Big John Studd (w/Bobby Heenan) vs. Jim Powers & Rick Hunter (June 3, 1986, Mid Hudson Civic Center, Poughkeepsie, NY)
Here’s one of those little things that only a details-oriented person such as myself would notice or care about. Fink introduces the jobber team as “Jim Powers” and “Ricky Hunter”, but their on screen graphics read “Jimmy Powers” and “Rick Hunter”. It means absolutely nothing, but for whatever reason I feel the need to point it out. So anyways, this is from Championship Wrestling with Studd reestablishing the $15,000 bodyslam challenge. King Tonga comes out and wants to be the first to try, but Studd claims he can only offer the chance to slam him to two people per night and these two scrubs across the ring are first up. The match pretty much consists of the jobbers trying and failing for the slam with Bruno Sammartino on commentary pointing out how stupid the strategy of trying to slam the fresh man is. Studd finally has enough, tosses Powers, the slams Hunter and covers him for 3 at 2:17. DUD Studd keeps on beating Hunter up, so Tonga runs back in, not only to make the save, but to slam Studd with ease, which gets a huge reaction from the crowd. This leads up into our next match.

Big John Studd (w/Bobby Heenan) vs. King Tonga (June 14, 1986, Madison Square Garden, New York, NY)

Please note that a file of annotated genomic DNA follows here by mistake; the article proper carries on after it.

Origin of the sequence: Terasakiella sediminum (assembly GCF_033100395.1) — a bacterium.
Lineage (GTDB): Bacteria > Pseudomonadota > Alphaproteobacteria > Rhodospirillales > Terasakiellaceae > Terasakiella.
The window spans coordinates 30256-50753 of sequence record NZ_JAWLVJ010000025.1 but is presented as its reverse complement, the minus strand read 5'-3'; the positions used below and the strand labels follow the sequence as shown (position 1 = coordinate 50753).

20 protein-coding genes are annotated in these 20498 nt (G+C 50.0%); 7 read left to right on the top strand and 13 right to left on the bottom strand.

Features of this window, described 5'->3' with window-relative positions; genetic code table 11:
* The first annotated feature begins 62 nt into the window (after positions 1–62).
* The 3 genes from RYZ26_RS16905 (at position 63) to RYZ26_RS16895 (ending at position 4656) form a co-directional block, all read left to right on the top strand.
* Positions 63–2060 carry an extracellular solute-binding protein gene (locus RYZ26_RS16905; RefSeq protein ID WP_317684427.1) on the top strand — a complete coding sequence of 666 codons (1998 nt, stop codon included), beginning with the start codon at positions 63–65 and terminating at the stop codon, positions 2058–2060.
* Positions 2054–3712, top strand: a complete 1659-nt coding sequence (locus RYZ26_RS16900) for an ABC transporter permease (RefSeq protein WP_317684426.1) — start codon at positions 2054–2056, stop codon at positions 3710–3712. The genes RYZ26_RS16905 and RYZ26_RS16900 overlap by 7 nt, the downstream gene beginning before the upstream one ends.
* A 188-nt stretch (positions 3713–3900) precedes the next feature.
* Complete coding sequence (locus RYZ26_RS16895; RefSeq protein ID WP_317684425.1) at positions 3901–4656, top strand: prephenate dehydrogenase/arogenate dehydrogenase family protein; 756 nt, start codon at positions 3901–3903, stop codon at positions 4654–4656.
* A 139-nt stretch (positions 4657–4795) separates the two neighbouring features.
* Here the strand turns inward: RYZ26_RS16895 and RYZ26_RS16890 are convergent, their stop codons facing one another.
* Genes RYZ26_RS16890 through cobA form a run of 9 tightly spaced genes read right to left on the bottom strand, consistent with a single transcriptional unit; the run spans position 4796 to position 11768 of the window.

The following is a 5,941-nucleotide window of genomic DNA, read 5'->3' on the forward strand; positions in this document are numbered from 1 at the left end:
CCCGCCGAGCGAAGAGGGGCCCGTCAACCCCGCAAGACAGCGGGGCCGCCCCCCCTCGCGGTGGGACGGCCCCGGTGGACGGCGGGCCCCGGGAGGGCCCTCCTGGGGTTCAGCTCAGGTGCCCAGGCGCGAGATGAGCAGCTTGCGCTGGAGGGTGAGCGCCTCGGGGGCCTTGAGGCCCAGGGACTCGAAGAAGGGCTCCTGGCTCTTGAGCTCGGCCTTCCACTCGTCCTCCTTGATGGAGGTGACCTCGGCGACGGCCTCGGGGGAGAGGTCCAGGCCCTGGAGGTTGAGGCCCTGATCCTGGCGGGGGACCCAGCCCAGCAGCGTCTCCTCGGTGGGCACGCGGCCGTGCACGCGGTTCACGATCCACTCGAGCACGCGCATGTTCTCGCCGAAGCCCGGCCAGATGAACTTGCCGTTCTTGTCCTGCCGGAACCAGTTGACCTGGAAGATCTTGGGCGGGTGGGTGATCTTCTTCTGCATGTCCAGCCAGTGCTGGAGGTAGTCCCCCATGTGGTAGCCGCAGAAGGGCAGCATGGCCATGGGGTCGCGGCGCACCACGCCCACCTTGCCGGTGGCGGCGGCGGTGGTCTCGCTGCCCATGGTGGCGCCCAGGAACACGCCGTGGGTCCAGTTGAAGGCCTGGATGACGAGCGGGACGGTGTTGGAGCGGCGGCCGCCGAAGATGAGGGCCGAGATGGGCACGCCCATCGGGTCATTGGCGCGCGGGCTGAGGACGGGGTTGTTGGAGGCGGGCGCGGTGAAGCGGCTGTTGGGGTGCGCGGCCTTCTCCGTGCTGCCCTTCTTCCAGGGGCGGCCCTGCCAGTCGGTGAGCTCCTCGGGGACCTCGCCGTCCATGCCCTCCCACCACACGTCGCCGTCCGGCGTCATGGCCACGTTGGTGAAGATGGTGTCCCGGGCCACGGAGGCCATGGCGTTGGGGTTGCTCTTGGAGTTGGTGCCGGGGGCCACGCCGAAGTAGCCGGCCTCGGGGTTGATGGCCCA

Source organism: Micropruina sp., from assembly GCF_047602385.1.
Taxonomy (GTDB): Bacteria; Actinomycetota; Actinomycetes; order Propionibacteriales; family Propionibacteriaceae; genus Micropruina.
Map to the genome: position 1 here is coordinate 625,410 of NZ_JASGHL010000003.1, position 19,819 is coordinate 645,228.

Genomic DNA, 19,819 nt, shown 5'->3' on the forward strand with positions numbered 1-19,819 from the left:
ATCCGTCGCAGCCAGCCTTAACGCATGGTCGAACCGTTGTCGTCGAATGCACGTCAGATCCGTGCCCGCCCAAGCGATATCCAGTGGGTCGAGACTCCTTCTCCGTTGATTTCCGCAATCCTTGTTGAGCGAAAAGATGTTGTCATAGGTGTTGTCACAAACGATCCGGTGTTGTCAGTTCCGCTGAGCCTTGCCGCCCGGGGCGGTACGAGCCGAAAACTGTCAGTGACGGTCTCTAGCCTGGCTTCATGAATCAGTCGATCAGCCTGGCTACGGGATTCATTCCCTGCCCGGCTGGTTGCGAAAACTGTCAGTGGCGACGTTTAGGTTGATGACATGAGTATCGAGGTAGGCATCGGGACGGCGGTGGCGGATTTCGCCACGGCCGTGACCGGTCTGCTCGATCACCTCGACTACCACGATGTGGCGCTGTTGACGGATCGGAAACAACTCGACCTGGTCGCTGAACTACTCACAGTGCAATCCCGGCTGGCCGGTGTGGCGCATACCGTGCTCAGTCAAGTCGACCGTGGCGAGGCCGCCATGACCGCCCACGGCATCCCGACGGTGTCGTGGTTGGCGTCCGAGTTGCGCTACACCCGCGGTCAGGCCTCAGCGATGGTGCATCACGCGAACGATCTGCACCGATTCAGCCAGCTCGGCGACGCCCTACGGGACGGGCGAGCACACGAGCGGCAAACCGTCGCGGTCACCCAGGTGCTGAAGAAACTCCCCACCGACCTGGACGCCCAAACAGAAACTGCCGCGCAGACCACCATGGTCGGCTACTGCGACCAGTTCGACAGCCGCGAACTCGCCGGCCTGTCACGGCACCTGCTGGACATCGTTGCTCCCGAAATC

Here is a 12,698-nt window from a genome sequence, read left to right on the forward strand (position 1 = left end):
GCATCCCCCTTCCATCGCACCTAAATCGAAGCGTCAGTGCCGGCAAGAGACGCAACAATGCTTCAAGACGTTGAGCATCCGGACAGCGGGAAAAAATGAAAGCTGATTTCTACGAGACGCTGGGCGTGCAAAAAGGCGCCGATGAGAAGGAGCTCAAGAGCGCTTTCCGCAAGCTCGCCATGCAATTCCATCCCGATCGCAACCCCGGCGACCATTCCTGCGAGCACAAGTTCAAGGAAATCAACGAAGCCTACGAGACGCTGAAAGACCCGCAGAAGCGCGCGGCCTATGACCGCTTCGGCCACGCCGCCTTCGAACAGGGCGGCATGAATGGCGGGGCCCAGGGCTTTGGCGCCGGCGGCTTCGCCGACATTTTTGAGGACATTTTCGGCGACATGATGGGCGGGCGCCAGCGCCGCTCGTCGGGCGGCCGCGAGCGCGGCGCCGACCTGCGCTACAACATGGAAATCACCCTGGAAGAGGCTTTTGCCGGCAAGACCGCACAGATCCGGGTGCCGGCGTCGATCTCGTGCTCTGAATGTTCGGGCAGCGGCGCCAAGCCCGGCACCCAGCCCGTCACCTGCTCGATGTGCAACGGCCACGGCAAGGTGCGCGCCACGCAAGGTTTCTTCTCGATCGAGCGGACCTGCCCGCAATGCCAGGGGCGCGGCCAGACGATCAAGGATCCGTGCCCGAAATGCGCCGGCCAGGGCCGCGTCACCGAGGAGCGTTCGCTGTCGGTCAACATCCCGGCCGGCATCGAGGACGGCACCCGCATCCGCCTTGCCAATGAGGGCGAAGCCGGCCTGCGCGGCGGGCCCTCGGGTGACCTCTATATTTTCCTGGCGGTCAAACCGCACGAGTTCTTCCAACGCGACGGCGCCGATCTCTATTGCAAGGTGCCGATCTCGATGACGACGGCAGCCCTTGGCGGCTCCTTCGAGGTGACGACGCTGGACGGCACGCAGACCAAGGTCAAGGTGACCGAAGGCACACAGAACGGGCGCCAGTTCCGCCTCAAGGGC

They gotta just put this house show out on DVD already. It’ll rake in millions with all these classics on it. The announcers mention that Tonga has not been paid for his slam of Studd on TV, but then again, I don’t think anyone ever actually got paid for it so that’s par for the course. Studd attacks during patdowns and immediately gets a slam. Tonga fights back and rams Studd to the buckle. He tries a slam, but Studd hooks the ropes to block it. A second try leads to the same result. Studd clotheslines him in the corner a couple of times and then hiptosses him for 2. Tonga fires out of a rear chinlock, then nails some kicks and a dropkick. He tries the slam again, but they go tumbling over the top to the floor where the brawl to a double countout at 4:01. DUD They keep going at it after the match, with Tonga challenging Studd to get back in the ring. Studd does, only to be headbutted back out and this time he’s had enough.

Ted Arcidi vs. Terry Gibbs (February 17, 1986, Madison Square Garden, New York, NY)
It’s now truly a Best Of tape with our second appearance of Terry Gibbs. And our first appearance of Ted Arcidi for that matter. Gibbs stalls to start, but ends up getting shoved down a couple of times. Gibbs then goes to a front facelock, but Arcidi just casually picks him up and sets him on the top rope. Arcidi is the World’s Strongest Man you see. Arcidi hooks a full nelson and Gibbs climbs the ropes to get the break, so Arcidi just drops him of course. Gibbs briefly gets some offence in off an eyerake, but quickly finds himself caught in the bearhug for the submission at 2:38. DUD